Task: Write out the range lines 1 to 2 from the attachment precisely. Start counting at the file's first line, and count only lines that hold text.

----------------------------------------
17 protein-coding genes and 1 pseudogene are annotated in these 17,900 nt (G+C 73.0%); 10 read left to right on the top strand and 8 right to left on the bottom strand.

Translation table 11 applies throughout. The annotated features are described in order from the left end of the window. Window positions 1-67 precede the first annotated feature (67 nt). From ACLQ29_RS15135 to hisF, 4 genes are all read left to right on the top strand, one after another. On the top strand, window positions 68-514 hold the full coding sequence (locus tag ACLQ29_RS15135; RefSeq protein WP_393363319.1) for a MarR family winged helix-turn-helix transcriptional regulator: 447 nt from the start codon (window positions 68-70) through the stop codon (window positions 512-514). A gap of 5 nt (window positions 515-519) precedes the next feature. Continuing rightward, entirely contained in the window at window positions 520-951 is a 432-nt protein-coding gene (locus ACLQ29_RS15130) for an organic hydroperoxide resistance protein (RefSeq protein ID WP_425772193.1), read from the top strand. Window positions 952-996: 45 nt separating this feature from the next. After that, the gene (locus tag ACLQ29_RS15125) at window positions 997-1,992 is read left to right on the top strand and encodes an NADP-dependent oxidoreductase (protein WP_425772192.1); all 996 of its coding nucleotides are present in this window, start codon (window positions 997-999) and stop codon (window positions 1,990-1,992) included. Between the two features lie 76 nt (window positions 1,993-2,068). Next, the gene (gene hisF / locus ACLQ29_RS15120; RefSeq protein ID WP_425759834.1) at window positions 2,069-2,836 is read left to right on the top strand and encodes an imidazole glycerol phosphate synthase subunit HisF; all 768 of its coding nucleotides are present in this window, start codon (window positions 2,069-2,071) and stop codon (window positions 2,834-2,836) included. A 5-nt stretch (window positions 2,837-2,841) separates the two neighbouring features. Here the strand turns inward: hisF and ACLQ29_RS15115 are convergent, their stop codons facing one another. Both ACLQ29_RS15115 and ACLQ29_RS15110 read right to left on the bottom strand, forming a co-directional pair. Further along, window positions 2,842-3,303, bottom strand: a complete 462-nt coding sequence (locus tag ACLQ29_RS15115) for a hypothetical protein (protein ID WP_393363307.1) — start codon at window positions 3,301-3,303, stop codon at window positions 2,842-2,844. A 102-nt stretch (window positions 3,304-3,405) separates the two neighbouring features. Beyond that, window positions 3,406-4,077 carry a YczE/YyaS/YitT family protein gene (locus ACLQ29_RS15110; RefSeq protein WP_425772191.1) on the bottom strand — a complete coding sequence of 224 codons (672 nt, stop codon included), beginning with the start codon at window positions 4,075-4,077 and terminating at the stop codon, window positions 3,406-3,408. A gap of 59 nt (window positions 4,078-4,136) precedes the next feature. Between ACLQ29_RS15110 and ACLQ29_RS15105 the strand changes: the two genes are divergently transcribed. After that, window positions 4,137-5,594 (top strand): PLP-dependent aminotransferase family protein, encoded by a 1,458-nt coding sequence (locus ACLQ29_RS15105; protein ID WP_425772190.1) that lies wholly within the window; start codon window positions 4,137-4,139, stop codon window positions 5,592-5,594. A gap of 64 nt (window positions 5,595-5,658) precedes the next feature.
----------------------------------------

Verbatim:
17 protein-coding genes and 1 pseudogene are annotated in these 17,900 nt (G+C 73.0%); 10 read left to right on the top strand and 8 right to left on the bottom strand.

Translation table 11 applies throughout. The annotated features are described in order from the left end of the window. Window positions 1-67 precede the first annotated feature (67 nt). From ACLQ29_RS15135 to hisF, 4 genes are all read left to right on the top strand, one after another. On the top strand, window positions 68-514 hold the full coding sequence (locus tag ACLQ29_RS15135; RefSeq protein WP_393363319.1) for a MarR family winged helix-turn-helix transcriptional regulator: 447 nt from the start codon (window positions 68-70) through the stop codon (window positions 512-514). A gap of 5 nt (window positions 515-519) precedes the next feature. Continuing rightward, entirely contained in the window at window positions 520-951 is a 432-nt protein-coding gene (locus ACLQ29_RS15130) for an organic hydroperoxide resistance protein (RefSeq protein ID WP_425772193.1), read from the top strand. Window positions 952-996: 45 nt separating this feature from the next. After that, the gene (locus tag ACLQ29_RS15125) at window positions 997-1,992 is read left to right on the top strand and encodes an NADP-dependent oxidoreductase (protein WP_425772192.1); all 996 of its coding nucleotides are present in this window, start codon (window positions 997-999) and stop codon (window positions 1,990-1,992) included. Between the two features lie 76 nt (window positions 1,993-2,068). Next, the gene (gene hisF / locus ACLQ29_RS15120; RefSeq protein ID WP_425759834.1) at window positions 2,069-2,836 is read left to right on the top strand and encodes an imidazole glycerol phosphate synthase subunit HisF; all 768 of its coding nucleotides are present in this window, start codon (window positions 2,069-2,071) and stop codon (window positions 2,834-2,836) included. A 5-nt stretch (window positions 2,837-2,841) separates the two neighbouring features. Here the strand turns inward: hisF and ACLQ29_RS15115 are convergent, their stop codons facing one another. Both ACLQ29_RS15115 and ACLQ29_RS15110 read right to left on the bottom strand, forming a co-directional pair. Further along, window positions 2,842-3,303, bottom strand: a complete 462-nt coding sequence (locus tag ACLQ29_RS15115) for a hypothetical protein (protein ID WP_393363307.1) — start codon at window positions 3,301-3,303, stop codon at window positions 2,842-2,844. A 102-nt stretch (window positions 3,304-3,405) separates the two neighbouring features. Beyond that, window positions 3,406-4,077 carry a YczE/YyaS/YitT family protein gene (locus ACLQ29_RS15110; RefSeq protein WP_425772191.1) on the bottom strand — a complete coding sequence of 224 codons (672 nt, stop codon included), beginning with the start codon at window positions 4,075-4,077 and terminating at the stop codon, window positions 3,406-3,408. A gap of 59 nt (window positions 4,078-4,136) precedes the next feature. Between ACLQ29_RS15110 and ACLQ29_RS15105 the strand changes: the two genes are divergently transcribed. After that, window positions 4,137-5,594 (top strand): PLP-dependent aminotransferase family protein, encoded by a 1,458-nt coding sequence (locus ACLQ29_RS15105; protein ID WP_425772190.1) that lies wholly within the window; start codon window positions 4,137-4,139, stop codon window positions 5,592-5,594. A gap of 64 nt (window positions 5,595-5,658) precedes the next feature.